Risks and Rewards of Blowing the Whistle
Thompson, Kimberly, Phi Kappa Phi Forum
What happens when employees discover wrongdoing in their organization? If the offense is serious--illegality, corruption, mismanagement, negligence, theft, cover-up, in-justice, danger--they might disclose the problem to the authorities or the public. And a positive, corrective outcome often occurs. But whistle-blowing can be a dicey proposition, for watchdogs are vulnerable to self-doubt and second-guessing, covert ostracism and outright retaliation.
In American jurisprudence, blowing the whistle because of some failure to make the grade dates at least to the False Claims Act of 1863, established to combat unscrupulous profiteers who mixed sawdust with gunpowder in ammunition sold to the Union Army. In a recent example, the U.S. Court of Appeals for the First Circuit ordered in May that a whistle-blower lawsuit alleging fraudulent research by Harvard Medical School and associates should go to trial; Dr. Kenneth Jones, plaintiff and chief statistician for a multi-million-dollar grant awarded to the defendants by the National Institutes of Health to study Alzheimer's disease, was fired upon unearthing the apparent manipulation and insisting something be done about it.
Political activist and consumer advocate Ralph Nader likely coined the term whistleblower in the early 1970s.
Laws also provide whistleblowers protection when exposing misconduct regarding occupational safety, environmental standards, national security, government malfeasance, and harmful products, for instance. The U.S. Securities and Exchange Commission and Internal Revenue Service incorporate whistleblowers into their operations.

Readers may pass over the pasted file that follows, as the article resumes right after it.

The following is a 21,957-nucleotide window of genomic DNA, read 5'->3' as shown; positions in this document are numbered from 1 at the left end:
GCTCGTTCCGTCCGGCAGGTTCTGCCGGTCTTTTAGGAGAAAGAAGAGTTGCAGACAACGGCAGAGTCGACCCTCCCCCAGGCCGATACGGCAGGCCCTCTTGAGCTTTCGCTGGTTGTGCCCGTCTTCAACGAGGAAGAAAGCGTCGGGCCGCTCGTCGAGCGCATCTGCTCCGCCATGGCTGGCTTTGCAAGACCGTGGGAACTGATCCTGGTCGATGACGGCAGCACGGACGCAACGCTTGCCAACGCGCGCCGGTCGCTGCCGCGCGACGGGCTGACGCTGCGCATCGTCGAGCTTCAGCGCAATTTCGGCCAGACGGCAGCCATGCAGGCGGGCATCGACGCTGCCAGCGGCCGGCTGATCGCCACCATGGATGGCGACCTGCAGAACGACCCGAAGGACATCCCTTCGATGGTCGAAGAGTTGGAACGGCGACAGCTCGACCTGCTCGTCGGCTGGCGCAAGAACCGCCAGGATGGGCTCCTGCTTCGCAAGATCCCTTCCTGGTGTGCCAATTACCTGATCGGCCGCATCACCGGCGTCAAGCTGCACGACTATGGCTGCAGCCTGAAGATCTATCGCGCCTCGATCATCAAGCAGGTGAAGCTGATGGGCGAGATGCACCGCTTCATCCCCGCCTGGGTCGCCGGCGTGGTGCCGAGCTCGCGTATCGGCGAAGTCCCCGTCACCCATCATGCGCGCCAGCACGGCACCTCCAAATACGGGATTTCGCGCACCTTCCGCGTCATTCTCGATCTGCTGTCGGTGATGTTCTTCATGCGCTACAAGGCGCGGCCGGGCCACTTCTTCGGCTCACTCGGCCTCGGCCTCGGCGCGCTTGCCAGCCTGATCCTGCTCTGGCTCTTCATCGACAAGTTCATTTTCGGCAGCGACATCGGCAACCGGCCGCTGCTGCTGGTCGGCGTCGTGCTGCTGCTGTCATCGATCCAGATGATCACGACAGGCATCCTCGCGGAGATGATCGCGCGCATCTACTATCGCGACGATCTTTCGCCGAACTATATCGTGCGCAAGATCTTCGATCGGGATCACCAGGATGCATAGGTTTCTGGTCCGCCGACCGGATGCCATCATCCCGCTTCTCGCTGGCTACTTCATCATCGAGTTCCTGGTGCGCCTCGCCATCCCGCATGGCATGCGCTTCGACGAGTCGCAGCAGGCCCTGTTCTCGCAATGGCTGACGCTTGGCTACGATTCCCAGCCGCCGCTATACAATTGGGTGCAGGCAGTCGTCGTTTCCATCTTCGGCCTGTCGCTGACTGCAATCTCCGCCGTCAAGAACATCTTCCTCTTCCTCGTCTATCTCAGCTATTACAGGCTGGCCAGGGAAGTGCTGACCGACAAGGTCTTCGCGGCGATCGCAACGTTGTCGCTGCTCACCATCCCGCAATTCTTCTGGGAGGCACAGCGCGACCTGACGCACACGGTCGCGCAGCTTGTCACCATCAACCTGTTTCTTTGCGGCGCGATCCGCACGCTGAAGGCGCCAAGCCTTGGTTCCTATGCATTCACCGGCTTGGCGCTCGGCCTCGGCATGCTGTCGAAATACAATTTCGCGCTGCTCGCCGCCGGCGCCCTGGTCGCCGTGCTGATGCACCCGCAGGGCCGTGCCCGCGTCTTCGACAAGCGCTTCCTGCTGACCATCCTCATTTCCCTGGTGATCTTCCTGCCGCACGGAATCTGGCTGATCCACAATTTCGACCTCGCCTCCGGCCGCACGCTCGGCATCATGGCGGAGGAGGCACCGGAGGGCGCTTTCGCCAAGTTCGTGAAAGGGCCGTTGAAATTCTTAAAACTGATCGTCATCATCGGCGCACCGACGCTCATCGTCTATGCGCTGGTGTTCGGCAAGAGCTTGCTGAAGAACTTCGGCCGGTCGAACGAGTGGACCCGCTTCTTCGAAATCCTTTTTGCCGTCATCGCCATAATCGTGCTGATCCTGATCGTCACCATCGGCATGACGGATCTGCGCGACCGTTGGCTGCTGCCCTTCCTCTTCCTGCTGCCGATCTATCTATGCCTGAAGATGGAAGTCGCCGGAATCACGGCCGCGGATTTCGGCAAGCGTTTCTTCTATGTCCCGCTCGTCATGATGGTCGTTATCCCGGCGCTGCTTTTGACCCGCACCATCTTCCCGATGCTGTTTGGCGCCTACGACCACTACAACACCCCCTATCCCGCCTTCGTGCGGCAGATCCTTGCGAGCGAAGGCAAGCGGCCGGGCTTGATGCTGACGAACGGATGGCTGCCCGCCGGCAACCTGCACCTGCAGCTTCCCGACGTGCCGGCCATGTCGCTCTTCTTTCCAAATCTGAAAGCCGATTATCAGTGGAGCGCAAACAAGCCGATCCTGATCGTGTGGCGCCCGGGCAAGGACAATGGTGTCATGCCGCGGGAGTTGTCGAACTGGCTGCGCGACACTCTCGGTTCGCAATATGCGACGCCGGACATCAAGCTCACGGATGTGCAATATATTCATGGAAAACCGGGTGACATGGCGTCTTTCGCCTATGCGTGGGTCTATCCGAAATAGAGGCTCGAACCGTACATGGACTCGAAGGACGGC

Whistleblowers embody strong morals and high ethics, personal responsibility and clean conscience, fair play and altruistic sacrifice. They come to the defense of those who cannot stand up for themselves for fear of losing their position, being denied promotion, or getting written up. Whistleblowers see the forest and the trees amid those who close their eyes to misdeeds because of a misguided notion that the status quo is best for everyone. For instance, in 1972, Peter Buxtun, an investigator at the U.S. Public Health Service, leaked its "Tuskegee Study of Untreated Syphilis in the Negro Male"--conducted for 40 years on hundreds of patients who, though agreeing to participate, had been misled about the intent of the project, were not given all the facts necessary to provide informed consent, did not receive adequate treatment, and were not offered the choice of quitting. And in 1988, after enduring sexual harassment at Eveleth (Minn.) Taconite Co. for nine years, and after querying some 50 lawyers, miner Lois Jenson, a single mother of two, along with 20 co-workers, filed the first class-action sexual harassment lawsuit in the U.S. The landmark case lasted 14 years and became the subject of the 2005 movie North Country.
Risks in blowing the whistle surpass aspects of livelihood such as termination, demotion, reassignment, and probation. A whistleblower might be labeled disloyal. Colleagues could distance themselves from the "snitch" even while conceding the "tattletale" had a point. (So productivity and morale suffer, as does the budget. …